Avocets and Hockey
A Montpelier Chamber Orchestra Concert Review
Blogger’s Note: Here’s what happens when a biologist (and hockey fan) reviews a classical music performance.
If you’re not planning to attend the Montpelier Chamber Orchestra performance this afternoon, you will only have yourself to blame because you will miss passion, virtuosity and even a bassoon solo likened to a fart. You’ll also miss other crazy-ass vibrations. To be honest, what I know about classical music isn’t much. But I do know something about wildlife and hockey. So, with that in mind, here’s my review of last night’s MCO performance.
First up: Entr’acte by Caroline Shaw. During this exploration of vibration, you must trust the guidance of MCO’s music director — the amazing and daring Anne Decker. All strings and no holds barred, Entr’acte begins earnestly enough, with a pleasant, melodic phrase — something you quickly come to admire. Then it’s gone — like a departed lover. In her place is something, well, not quite human — arhythmic, soft, percussive, kind of like a zombie you’re not too sure about. And just as you begin to wonder whether your brain is about to be eaten, the strings come to your rescue, gather you up, and sweep you off to safety. (And I say this not because my partner Ruth Einstein is an MCO violinist.) So do not fear the undead when it returns each time during this piece. You’ll be fine. But maybe the most important thing I can tell you is that the conclusion of this composition is so worth the journey because you’ll hear a soloist strum her cello like a harp.
Onward to the Mozart Violin Concerto #4 in D Major. Here Anne gets to step away from the podium and listen like the rest of us as soloist Jesse Irons, local boy made good in Boston, conducts the orchestra with his bow and his body and his music. There’s a lot of fire in this Irons. (Sorry, I couldn’t resist, and hardly my first cliché here.) He hits all the right notes — literally and figuratively. Jesse’s solos — cadenzas — are Mozart meets Miles Davis (with even a bit of improv comedy). And the orchestra is a mass of a thousand American Avocets, dancing and feeding at Bolivar Flats in Texas, energetic and elegant, plucking invertebrates like quarter notes, then launching together in rhapsodic flight. The third and final movement is described in the program as “Andante grazioso – Allegro ma non troppo.” I have no clue what that means, but Jesse and the MCO have got some serious andante-and-allegre mojo going on with old Wolfgang. Standing-ovation mojo.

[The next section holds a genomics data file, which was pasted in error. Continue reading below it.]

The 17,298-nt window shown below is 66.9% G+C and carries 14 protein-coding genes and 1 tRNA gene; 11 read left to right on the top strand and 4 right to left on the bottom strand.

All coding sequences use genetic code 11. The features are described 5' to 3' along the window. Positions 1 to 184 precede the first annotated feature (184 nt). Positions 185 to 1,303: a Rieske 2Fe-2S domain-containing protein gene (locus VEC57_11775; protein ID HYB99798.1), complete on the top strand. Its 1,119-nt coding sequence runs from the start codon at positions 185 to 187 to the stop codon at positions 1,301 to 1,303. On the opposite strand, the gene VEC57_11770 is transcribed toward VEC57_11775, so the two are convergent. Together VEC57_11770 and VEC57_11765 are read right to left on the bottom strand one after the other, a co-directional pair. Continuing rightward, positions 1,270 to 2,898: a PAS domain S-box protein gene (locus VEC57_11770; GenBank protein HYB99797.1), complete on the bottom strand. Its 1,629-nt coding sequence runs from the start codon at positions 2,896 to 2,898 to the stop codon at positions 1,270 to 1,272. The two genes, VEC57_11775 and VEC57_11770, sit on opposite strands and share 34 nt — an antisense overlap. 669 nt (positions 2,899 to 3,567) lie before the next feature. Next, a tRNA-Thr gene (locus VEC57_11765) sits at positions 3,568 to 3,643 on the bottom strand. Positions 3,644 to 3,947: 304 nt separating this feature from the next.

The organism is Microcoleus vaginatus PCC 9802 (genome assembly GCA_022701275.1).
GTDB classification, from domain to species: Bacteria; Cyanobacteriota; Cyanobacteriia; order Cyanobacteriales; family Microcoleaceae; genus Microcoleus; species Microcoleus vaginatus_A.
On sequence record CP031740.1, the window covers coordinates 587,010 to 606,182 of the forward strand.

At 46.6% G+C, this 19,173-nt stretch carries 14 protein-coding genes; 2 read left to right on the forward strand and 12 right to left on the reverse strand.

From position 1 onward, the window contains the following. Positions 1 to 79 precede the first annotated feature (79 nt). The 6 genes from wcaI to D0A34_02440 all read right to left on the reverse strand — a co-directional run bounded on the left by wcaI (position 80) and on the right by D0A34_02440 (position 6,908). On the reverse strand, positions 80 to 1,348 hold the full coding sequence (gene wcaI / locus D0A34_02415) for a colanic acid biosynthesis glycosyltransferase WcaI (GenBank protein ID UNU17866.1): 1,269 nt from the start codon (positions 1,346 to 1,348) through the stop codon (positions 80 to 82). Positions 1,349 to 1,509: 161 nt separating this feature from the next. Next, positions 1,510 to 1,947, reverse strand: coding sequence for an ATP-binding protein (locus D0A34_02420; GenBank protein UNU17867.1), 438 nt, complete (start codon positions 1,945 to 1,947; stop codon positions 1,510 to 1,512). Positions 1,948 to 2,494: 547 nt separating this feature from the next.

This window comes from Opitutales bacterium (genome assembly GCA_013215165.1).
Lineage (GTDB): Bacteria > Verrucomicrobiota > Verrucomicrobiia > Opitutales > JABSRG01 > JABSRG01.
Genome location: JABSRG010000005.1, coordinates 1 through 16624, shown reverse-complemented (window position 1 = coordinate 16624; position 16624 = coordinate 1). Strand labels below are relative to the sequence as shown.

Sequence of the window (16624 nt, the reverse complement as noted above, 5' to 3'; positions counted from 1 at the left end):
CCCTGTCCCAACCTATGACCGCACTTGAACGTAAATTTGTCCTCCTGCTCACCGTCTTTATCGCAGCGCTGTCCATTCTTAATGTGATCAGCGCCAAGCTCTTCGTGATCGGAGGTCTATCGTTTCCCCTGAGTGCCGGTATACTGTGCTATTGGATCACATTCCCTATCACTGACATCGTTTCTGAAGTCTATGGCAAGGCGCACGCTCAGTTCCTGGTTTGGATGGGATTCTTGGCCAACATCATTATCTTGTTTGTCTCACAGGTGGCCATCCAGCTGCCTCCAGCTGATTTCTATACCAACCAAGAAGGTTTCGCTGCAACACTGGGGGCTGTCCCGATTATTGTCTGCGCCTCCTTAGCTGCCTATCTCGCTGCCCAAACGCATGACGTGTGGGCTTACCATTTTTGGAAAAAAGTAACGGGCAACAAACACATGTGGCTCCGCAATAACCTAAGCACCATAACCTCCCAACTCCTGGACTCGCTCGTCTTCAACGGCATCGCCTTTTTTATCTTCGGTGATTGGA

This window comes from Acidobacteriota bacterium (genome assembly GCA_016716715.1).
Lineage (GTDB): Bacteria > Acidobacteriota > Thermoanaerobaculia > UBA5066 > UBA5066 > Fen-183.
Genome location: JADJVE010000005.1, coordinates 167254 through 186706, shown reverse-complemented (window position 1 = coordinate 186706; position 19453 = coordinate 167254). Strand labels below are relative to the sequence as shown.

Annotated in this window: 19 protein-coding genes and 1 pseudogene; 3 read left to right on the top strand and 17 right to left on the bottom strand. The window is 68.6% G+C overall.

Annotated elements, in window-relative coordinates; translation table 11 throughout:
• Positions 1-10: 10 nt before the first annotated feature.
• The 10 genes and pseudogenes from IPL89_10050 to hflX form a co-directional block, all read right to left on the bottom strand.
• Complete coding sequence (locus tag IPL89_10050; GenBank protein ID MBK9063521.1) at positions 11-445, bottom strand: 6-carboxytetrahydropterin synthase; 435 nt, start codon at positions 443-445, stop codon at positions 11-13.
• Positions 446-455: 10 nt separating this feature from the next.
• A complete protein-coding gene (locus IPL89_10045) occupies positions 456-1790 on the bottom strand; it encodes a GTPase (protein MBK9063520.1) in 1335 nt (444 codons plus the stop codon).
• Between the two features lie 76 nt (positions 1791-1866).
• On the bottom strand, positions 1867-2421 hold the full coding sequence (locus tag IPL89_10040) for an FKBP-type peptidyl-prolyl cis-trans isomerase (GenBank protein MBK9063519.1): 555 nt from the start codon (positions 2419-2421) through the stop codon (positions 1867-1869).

This piece was like a well-played hockey game … even with a few body blows.
Finally, my favorite of the night: Symphony #93 in D Major by Franz Joseph Haydn. (By the way, it was a damned good night for the key of D Major.) This piece was like a well-played hockey game — methodical, strategic, energetic, a team effort, even with a few body blows. Oh, and that bassoon solo — actually a solo note, that lovely note, meant to be comical, and uttered when you do not expect it. (That Haydn, what a cut-up.) I’m told that the final movement, “Presto ma non troppo,” basically means move it along but not too fast. Sorry, Haydn — MCO broke some rules here. Good thing. The symphony ended like the closing minute and a half of a 2-to-1 hockey game with the trailing team pulling its goalie. (Not like a 5-on-3 power play, which really isn’t fair and is a bit too predictable.) Instead, MCO busted out in a relentless, wonderful, determined assault on tranquility and mediocrity. Like a fan at the end of that game, I was literally on the edge of my seat. And sure enough, in the final moment, MCO scored. Red-light flashing.
If only they could have played overtime.